CHICAGO Four African-Americans accused of attacking an 18-year-old white man with special needs while making anti-white racial taunts in an assault broadcast on Facebook were ordered held without bail by a Chicago judge on Friday.
Jordan Hill, Tesfaye Cooper and sisters Brittany and Tanishia Covington were each charged with aggravated kidnapping, hate crime, aggravated unlawful restraint, and aggravated battery with a deadly weapon on Thursday. Tanishia Covington was aged 24, while her sister and the two men were 18.
Judge Maria Kuriakos Ciesil ordered all four held without bail on Friday at a Chicago bond court, according to the Circuit Court of Cook County Clerk’s Office.
The four are accused of kidnapping and torturing the man, who had planned to spend the New Year’s holiday with Hill, whom he knew from school. A portion of the ordeal was broadcast on the Facebook Live service, drawing widespread shock and condemnation.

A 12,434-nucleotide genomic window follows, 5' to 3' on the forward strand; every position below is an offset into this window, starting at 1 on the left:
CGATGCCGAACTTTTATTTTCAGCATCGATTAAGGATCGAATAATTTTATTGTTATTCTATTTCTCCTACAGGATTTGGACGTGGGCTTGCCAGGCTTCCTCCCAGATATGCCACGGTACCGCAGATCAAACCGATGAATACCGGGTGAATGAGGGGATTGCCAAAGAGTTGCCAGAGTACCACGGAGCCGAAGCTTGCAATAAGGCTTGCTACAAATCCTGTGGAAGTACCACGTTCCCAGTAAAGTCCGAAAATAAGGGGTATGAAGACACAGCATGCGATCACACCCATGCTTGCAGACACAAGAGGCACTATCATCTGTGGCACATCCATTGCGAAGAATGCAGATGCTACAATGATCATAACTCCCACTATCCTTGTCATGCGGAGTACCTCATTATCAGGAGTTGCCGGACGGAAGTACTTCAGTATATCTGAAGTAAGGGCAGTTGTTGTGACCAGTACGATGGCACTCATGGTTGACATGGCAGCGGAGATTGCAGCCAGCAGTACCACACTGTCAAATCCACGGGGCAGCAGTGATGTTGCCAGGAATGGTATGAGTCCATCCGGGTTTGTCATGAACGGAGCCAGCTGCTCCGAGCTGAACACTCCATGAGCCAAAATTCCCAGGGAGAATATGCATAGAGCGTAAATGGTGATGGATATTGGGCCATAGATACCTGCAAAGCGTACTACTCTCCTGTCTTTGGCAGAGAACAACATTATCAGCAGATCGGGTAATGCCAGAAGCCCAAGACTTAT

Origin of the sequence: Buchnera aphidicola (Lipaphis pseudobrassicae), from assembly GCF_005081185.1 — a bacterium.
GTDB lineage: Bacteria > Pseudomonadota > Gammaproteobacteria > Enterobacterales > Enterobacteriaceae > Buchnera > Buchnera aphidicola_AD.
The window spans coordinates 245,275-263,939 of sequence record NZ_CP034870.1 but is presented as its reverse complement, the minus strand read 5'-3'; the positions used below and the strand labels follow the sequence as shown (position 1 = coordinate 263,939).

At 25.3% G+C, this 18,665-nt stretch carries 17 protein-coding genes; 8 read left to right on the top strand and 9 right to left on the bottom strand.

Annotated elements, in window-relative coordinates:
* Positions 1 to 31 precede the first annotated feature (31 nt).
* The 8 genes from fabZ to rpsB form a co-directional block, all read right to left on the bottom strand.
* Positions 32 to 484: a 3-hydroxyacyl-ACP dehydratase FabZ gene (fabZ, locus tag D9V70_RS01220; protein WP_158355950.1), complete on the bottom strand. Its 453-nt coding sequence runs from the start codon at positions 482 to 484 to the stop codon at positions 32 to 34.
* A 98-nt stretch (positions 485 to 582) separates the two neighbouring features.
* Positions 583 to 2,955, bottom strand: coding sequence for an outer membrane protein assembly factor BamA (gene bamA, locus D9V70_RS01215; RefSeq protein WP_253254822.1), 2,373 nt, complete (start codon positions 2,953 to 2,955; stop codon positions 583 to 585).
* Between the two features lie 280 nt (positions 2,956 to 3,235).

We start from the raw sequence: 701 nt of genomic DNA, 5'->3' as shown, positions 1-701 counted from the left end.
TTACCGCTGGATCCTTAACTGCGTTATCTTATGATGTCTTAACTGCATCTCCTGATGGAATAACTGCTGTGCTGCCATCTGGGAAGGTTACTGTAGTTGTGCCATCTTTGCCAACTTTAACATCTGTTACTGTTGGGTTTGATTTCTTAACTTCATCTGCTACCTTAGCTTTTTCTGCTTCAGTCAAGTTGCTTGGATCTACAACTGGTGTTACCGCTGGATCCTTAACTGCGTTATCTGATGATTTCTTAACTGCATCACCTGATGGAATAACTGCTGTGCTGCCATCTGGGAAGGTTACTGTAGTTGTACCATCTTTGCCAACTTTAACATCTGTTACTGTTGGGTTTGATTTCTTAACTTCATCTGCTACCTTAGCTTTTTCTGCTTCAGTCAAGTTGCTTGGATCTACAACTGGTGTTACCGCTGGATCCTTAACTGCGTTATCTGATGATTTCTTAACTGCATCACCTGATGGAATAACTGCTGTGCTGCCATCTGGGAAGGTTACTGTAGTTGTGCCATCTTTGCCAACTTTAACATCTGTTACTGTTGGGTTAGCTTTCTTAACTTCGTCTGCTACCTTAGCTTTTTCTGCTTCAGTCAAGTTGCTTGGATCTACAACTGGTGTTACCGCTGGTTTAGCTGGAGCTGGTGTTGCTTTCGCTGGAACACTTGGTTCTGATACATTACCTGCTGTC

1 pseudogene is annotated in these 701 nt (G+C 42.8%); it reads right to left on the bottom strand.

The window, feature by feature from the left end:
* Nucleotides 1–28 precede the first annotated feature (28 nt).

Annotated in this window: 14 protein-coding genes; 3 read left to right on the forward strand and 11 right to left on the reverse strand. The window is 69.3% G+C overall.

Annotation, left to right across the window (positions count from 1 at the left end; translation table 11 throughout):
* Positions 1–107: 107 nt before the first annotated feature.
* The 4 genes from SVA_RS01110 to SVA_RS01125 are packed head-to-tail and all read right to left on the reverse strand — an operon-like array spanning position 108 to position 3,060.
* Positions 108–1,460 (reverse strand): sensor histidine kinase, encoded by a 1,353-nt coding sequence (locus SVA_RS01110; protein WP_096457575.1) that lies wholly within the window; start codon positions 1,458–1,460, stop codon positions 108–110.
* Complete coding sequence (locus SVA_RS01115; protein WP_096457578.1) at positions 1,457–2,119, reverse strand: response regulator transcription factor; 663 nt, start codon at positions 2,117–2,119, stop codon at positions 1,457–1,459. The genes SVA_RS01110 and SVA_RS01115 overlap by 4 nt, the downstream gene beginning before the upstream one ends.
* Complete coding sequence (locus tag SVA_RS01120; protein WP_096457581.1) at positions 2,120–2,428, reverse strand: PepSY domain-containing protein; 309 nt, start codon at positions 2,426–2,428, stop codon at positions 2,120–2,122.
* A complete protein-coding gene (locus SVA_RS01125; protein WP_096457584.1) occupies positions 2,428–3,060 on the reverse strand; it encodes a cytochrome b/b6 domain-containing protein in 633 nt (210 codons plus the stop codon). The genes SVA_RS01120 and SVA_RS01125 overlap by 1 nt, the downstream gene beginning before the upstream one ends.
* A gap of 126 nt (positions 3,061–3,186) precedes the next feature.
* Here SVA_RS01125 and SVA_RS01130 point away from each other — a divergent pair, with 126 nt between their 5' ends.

By Jan. 2, the victim’s mother had grown concerned after not hearing from her son. She was able to contact Hill through social media and asked for her son to be returned. This angered Hill, assistant state’s attorney Erin Antonietti told members of the media outside the court on Friday.
The victim is schizophrenic and suffers from attention deficit disorder, Antonietti said.
She said Hill took the victim to an apartment where he was bound, gagged, beaten and stabbed with a knife while his assailants streamed the incident online. They also shouted obscenities about President-elect Donald Trump and “white people.”
“The victim is screaming ‘no’ in fear when a male walks over to him with a knife and states, ‘Should I shank his ass?'” Antonietti said, quoting a statement that she had read earlier in court.
During the attack, Hill contacted the victim’s mother and demanded $300 in exchange for her son, Antonietti said.
Police located the victim on Tuesday after neighbors complained about noise coming from the apartment. He was disoriented and wearing shorts in freezing weather, police said. The four are scheduled to appear next in court on Jan. 27.
(Reporting by Timothy Mclaughlin in Chicago; Editing by Sharon Bernstein and Richard Chang)